CFER Sues Alameda County for Its Racial Preferences in Government Contracting

For Immediate Release

July 25, 2022

SAN DIEGO, CA – July 25, 2022 – Today, Californians for Equal Rights Foundation (CFER) and two individual co-plaintiffs, represented by Pacific Legal Foundation (PLF), filed a lawsuit challenging two Alameda County public contracting programs that impose race-based preferences for minority-owned enterprises.

“Racial quotas in public contracting, just as racial quotas elsewhere, are wrong and unconstitutional,” said PLF senior attorney Wen Fa. “The government should not be depriving opportunities for small businesses engaged in public contracting—and the Alameda County public contracting programs are particularly pernicious because they deprive opportunities based on race.”

Specifically, the Alameda County Public Works Agency has implemented the “Construction Compliance Program,” while the General Services Agency oversees the “Enhanced Construction Outreach Program.” Each program imposes a 15% “participation goal,” which operates essentially as a set-aside, for companies certified as minority-owned businesses for county construction projects. The set-asides force general contractors to discriminate against subcontractors, and in many cases they work to exclude subcontractors in certain fields from obtaining jobs just because they are not minority-owned.

Both programs, funded by local taxpayers, some of whom are supporters and volunteers for CFER, violate the Equal Protection Clause of the Fourteenth Amendment to the U.S. Constitution and California’s constitutional ban on racial preferences (Article I, Section 31, codified through Proposition 209).

“California’s voters sent a strong message that they are serious about protecting the time-honored right of equality before the law, in 1996 when they approved Proposition 209, and again in 2020 when they defeated its repeal,” said Gail Heriot, CFER executive vice president. “Government favors on racial grounds have a pernicious past and do not belong in the 21st century.”  

“The government should not be picking winners and losers on the basis of race or color,” commented Chunhua Liao, co-plaintiff in the lawsuit and an Alameda County taxpayer, “Furthermore, no public agency should expend taxpayers’ money to hand out race-preferential construction contracts. Alameda County is clearly violating the California Constitution and we will prevail in our legal challenge.”

CFER’s lawsuit is the first ever to defend California’s constitutional guarantee of equal treatment in the court of law since the resounding success of efforts to safeguard it on the 2020 state ballot.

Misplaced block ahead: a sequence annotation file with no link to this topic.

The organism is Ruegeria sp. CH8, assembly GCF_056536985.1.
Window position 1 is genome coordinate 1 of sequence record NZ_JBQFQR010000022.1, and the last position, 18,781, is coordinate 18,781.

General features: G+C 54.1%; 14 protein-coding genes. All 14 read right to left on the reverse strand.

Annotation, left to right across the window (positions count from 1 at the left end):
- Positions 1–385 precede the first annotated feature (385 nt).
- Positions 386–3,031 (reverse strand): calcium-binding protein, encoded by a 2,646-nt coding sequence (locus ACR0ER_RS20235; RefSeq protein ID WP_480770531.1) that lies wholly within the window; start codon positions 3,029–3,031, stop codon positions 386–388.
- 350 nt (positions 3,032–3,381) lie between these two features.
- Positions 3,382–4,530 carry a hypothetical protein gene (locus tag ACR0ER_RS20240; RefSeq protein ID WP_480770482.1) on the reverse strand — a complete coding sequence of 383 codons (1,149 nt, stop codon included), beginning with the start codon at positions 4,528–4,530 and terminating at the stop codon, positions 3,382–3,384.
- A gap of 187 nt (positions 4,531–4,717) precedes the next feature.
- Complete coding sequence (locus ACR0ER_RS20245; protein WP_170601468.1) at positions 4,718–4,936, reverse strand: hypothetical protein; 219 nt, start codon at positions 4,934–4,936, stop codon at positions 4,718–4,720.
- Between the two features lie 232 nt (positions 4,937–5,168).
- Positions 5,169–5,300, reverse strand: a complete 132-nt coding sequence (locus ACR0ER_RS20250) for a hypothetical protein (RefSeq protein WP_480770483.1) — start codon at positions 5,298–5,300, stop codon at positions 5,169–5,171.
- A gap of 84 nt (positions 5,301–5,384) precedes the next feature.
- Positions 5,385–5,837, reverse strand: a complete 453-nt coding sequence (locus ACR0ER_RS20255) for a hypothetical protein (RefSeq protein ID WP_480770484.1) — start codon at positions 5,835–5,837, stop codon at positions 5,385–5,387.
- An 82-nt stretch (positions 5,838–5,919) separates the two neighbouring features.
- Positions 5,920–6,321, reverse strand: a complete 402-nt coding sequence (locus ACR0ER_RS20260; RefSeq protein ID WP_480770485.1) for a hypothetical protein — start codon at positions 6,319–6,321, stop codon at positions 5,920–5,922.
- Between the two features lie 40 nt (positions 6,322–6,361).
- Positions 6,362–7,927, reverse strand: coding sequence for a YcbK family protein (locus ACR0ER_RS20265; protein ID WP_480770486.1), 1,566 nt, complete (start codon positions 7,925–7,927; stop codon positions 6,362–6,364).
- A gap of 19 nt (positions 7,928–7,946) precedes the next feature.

The case is Californians for Equal Rights Foundation vs. Alameda County, filed in the Superior Court of California in Alameda County,


About Californians for Equal Rights Foundation (CFER): We are a non-partisan and non-profit organization established following the defeat of Proposition 16 in 2020, with a mission to defend and raise public awareness on the cause of equal rights through public education, civic engagement and community outreach. In 1996, California became the first U.S. state to amend its constitution by passing Proposition 209 to ban racial discrimination and preferences. Prop. 209 requires that “the state shall not discriminate against, or grant preferential treatment to, any individual or group on the basis of race, sex, color, ethnicity, or national origin in the operation of public employment, public education, or public contracting.” CFER is dedicated to educating the public on this important constitutional principle of equal treatment.


Wenyuan Wu

(786) 393-8028

About Pacific Legal Foundation (PLF): PLF is a nonprofit legal organization that defends Americans’ liberties when threatened by government overreach and abuse. We sue the government when it violates Americans’ constitutional rights—and win! Each year, PLF represents hundreds of Americans, free of charge, who seek to improve their lives but are stymied by government. We give them their day in court to vindicate their rights and set a lasting precedent to protect everyone else.


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